Imperial Palace 故宫
The Imperial Palace 故宫, also known as the Forbidden City 紫禁城 was home to 24 emperors of the Ming and Qing dynasties. The last emperor, Puyi, left the Forbidden City in 1924. It is located in the center of Beijing on Changan Avenue opposite Tiananmen Square. Construction of the Forbidden City began in 1420 during the reign of Emperor Yong Le 永乐. Over a hundred thousand skilled craftsmen and over a million laborers were used to build the palace. It is aligned around the north-south axis that extends outside the palace grounds to the Bell and Drum Towers in the north and Yongdingmen in the south. With complex include 70 halls, 980 buildings, and more than 8,700 rooms it is the largest palace complex in the world. The Forbidden City was the first historic area in China to be listed as a UNESCO World Cultural Heritage Site.
Gates are a very important element in Chinese architecture. Tiananmen 天安门, also known as the Gate of Heavenly Peace is immediately south of the entrance to the Forbidden City. It is were imperial edicts were announced. Tiananmen achieves this.
The principles of palace layout described in the Confucian class the Rites of Zhou were used in the design of the Imperial Palace to demonstrate that it was a part of the Mandate of Heaven. This followed the same pattern as imperial palaces in Luoyang in the Northern Wei, in Changan in the Tang, and in Kaifeng in the Norther Song. This is apparent in the naming of many halls in the palace. For example, the name of the Taihe Hall 太和殿 (Hall of Supreme Harmony), which is the first and largest of the three great halls in the Forbidden City, comes from the Book of Changes, and means the harmonious operation of all things on earth. It is 27 meters tall and occupies an area of approximately 2,400 square meters constructed on a three tier white marble base. Inside the hall is a gold lacquered dragon throne. It was the site of the most important imperial ceremonies, including the emperor's inauguration, birthday celebration, New Year, conferring of degrees from the Imperial College, and so on. Taihe Hall is shown below.
In the picture above the Imperial Boulevard 御道 leads up the steps along the central axis towards the marble platform. The huge spaces inside the Forbidden City were used to contain a huge number of servants and officials and also to give an imposing feeling of granduer to the palace. Taihe Square, located in the area in front of Taihe Hall, with a total area of over 30,000 square meters, is the largest plaza inside a building structure in the world today.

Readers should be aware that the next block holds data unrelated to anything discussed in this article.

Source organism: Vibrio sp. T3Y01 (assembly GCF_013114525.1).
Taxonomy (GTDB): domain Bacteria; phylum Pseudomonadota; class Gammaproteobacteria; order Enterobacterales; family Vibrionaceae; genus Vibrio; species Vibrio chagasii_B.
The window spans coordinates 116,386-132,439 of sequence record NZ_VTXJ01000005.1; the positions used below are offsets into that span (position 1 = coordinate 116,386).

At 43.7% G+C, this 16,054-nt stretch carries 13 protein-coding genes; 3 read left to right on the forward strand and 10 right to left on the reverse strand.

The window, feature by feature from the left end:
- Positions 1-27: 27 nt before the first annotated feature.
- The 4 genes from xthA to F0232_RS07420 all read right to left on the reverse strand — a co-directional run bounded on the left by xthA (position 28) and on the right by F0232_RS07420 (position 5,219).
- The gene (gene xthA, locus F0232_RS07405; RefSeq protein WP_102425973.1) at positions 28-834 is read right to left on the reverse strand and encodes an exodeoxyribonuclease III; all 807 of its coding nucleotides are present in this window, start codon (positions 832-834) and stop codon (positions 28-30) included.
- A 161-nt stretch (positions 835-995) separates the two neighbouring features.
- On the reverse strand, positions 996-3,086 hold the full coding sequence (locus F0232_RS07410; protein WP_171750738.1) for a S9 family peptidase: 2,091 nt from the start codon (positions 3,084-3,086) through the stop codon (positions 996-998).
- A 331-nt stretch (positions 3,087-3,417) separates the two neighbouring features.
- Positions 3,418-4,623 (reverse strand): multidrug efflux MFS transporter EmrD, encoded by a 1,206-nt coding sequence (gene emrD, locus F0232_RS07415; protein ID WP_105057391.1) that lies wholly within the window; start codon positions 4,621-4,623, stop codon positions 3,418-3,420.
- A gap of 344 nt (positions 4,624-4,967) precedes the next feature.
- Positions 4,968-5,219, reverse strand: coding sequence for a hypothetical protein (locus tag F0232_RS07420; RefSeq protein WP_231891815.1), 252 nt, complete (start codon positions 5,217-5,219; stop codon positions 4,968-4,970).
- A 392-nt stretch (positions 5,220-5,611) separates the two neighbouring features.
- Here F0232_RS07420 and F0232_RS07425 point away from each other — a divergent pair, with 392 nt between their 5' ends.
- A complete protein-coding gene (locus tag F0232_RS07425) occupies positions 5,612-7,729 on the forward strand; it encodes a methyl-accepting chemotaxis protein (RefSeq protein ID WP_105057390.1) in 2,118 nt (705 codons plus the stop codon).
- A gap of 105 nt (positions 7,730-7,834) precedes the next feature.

The Zhonghe Hall 中和殿 is the second of the three great halls. The name Zhonghe comes from the Book of Rites and means to handle matters properly and harmoniously without bias and all things will flourish. The emperor would meet with ministers here and stop here before going to the Taihe Hall. The apex of the roof has a ball-shaped structure called a baoding 宝顶. Most structures in the Forbidden City are based on the numbers five and nine, being the middle and greatest of the odd numbers les than ten. The Taihe Hall is nine bays wide and the Zhonghe Hall is five bays wide. The Zhonghe Hall is shown below.
The third of the great halls is Baohe Hall 保和殿. During the Ming Dynasty the emperor changed clothes in this hall before important ceremonies. In the Qing Dynasty the emperor held banquets in the hall to entertain princes, dukes, and ministers of ethnic minorities. Emperors Kangxi and Shunzhi lived in the hall. Later, this was where the highest imperial examinations, ke-ju, were held. The name of the hall, Baohe, comes from the Book of Changes, meaning to maintain harmony between all things on earth to maintain a long period of peace. Baohe Hall is shown below.
All the halls are very elaborately decorated. Despite the huge scale of the palace the decorations have very fine detail. Most of the decorations feature dragons, the symbol of the emperor. A picture of the ceiling in the Baohe Hall is shown below.
Four corner towers 角楼 guard the Forbidden City. They are excellent examples of gable and hip roof structures with six intermingled gable and hip roofs each. One of the corner towers is shown below.
The three great halls are in the outer court 外朝 area, where the emperor and high officials managed the affairs of state. In this area the dragon is the primary symbol used on all artifacts. The area north of the Qianqing Gate is the inner court 内朝 with the three main buildings being the Qianqing Palace 乾清宫, the Jiaotai Hall 交泰殿, and the Kunning Palace 坤宁宫. The inner palace area is where most of the emperors lived with his emperesses and concubines. In contrast to the stark and imposing outer court, the inner court had many gardens and pavillions for the imperial family to relax in their private lives. The Wan Shou Ting (longevity pavilion) from the inner court is shown below.